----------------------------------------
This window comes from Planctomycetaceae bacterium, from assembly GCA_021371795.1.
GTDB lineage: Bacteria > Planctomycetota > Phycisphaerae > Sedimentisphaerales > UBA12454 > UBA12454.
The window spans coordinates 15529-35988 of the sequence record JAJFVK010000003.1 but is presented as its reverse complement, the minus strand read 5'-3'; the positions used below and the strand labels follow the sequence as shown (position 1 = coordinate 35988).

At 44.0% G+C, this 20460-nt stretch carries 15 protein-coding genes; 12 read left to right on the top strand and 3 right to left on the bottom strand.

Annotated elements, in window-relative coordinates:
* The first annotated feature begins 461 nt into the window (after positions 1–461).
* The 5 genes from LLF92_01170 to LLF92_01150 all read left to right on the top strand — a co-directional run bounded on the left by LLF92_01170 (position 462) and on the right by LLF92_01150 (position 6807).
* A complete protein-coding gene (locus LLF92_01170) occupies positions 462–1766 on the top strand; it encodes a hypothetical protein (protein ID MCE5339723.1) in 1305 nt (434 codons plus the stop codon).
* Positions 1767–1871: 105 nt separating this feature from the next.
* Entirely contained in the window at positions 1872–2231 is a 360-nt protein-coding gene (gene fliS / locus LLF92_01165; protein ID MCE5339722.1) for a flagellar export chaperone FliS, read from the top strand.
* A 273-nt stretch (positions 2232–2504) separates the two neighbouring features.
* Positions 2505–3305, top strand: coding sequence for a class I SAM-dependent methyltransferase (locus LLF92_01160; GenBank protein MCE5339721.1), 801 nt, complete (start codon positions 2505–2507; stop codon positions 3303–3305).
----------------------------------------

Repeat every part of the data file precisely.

This window comes from Planctomycetaceae bacterium, from assembly GCA_021371795.1.
GTDB lineage: Bacteria > Planctomycetota > Phycisphaerae > Sedimentisphaerales > UBA12454 > UBA12454.
The window spans coordinates 15529-35988 of the sequence record JAJFVK010000003.1 but is presented as its reverse complement, the minus strand read 5'-3'; the positions used below and the strand labels follow the sequence as shown (position 1 = coordinate 35988).

At 44.0% G+C, this 20460-nt stretch carries 15 protein-coding genes; 12 read left to right on the top strand and 3 right to left on the bottom strand.

Annotated elements, in window-relative coordinates:
* The first annotated feature begins 461 nt into the window (after positions 1–461).
* The 5 genes from LLF92_01170 to LLF92_01150 all read left to right on the top strand — a co-directional run bounded on the left by LLF92_01170 (position 462) and on the right by LLF92_01150 (position 6807).
* A complete protein-coding gene (locus LLF92_01170) occupies positions 462–1766 on the top strand; it encodes a hypothetical protein (protein ID MCE5339723.1) in 1305 nt (434 codons plus the stop codon).
* Positions 1767–1871: 105 nt separating this feature from the next.
* Entirely contained in the window at positions 1872–2231 is a 360-nt protein-coding gene (gene fliS / locus LLF92_01165; protein ID MCE5339722.1) for a flagellar export chaperone FliS, read from the top strand.
* A 273-nt stretch (positions 2232–2504) separates the two neighbouring features.
* Positions 2505–3305, top strand: coding sequence for a class I SAM-dependent methyltransferase (locus LLF92_01160; GenBank protein MCE5339721.1), 801 nt, complete (start codon positions 2505–2507; stop codon positions 3303–3305).